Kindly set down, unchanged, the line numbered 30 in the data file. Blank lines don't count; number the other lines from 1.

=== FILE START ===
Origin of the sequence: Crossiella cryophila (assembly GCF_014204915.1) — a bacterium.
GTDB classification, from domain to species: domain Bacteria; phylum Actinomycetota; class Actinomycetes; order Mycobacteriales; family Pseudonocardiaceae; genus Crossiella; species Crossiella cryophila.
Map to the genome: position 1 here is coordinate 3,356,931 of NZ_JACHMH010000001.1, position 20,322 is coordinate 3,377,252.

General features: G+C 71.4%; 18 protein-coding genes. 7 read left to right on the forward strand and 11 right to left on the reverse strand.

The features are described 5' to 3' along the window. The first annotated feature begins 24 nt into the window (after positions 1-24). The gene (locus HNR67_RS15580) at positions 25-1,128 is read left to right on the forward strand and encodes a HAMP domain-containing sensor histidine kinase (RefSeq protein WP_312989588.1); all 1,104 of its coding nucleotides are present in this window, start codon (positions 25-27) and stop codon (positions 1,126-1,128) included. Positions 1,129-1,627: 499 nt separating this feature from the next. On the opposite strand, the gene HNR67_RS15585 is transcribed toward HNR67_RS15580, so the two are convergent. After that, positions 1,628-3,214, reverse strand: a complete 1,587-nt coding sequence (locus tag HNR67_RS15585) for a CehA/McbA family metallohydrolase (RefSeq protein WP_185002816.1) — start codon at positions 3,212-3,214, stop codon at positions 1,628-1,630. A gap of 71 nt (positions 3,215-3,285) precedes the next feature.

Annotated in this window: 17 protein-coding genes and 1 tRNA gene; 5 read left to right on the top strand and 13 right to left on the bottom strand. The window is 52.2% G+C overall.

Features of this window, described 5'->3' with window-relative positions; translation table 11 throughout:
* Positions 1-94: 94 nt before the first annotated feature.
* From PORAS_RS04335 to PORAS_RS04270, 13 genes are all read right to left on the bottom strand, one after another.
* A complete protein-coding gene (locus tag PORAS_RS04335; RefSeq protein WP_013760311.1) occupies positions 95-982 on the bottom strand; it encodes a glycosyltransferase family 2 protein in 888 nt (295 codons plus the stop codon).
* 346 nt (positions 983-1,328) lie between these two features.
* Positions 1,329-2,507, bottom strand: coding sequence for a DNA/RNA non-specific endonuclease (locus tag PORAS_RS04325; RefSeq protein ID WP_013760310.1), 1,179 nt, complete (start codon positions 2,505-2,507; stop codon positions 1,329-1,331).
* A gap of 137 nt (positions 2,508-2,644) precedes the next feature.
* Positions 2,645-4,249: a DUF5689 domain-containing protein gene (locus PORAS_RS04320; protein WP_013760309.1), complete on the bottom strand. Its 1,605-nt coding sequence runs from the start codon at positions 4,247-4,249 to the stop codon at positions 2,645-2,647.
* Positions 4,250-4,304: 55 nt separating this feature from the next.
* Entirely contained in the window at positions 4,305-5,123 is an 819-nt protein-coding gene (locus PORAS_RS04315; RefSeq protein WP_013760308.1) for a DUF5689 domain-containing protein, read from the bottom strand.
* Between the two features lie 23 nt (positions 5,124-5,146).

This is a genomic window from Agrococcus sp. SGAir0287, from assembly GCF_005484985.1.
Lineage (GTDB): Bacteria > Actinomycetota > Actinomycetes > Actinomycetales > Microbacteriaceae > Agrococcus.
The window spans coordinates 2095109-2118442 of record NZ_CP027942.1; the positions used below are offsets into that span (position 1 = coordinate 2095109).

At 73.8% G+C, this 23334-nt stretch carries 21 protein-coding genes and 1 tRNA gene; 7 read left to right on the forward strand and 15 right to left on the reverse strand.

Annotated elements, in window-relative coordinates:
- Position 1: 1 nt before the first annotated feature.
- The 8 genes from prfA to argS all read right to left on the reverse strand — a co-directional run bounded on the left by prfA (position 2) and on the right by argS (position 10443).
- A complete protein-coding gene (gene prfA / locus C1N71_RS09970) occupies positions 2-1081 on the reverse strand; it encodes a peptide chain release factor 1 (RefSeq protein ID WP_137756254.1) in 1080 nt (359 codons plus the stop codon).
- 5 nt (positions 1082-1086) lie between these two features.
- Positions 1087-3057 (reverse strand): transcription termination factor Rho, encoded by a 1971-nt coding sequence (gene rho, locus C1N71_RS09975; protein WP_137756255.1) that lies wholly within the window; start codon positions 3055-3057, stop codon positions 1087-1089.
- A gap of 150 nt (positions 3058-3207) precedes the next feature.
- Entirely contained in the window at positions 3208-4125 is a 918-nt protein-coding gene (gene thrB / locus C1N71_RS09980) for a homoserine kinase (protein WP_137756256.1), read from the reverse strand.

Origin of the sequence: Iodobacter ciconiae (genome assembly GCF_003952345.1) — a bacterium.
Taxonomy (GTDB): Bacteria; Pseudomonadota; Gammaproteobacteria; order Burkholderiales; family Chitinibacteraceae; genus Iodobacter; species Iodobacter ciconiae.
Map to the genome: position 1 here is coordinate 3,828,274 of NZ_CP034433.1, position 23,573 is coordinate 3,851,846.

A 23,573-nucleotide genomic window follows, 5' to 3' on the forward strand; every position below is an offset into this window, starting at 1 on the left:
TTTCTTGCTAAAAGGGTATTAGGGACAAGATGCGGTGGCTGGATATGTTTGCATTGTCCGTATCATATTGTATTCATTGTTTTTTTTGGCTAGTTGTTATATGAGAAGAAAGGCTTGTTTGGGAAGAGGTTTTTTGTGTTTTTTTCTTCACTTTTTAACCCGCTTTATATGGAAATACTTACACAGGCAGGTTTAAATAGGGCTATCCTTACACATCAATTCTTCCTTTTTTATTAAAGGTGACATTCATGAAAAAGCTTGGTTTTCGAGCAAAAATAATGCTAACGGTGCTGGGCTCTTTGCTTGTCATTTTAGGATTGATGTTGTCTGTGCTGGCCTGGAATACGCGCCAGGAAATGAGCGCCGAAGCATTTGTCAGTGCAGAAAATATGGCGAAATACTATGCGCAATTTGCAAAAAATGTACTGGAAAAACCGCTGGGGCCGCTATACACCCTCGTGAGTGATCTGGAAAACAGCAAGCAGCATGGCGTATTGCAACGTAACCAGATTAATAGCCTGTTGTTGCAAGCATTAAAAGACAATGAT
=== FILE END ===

Origin of the sequence: Iodobacter ciconiae (genome assembly GCF_003952345.1) — a bacterium.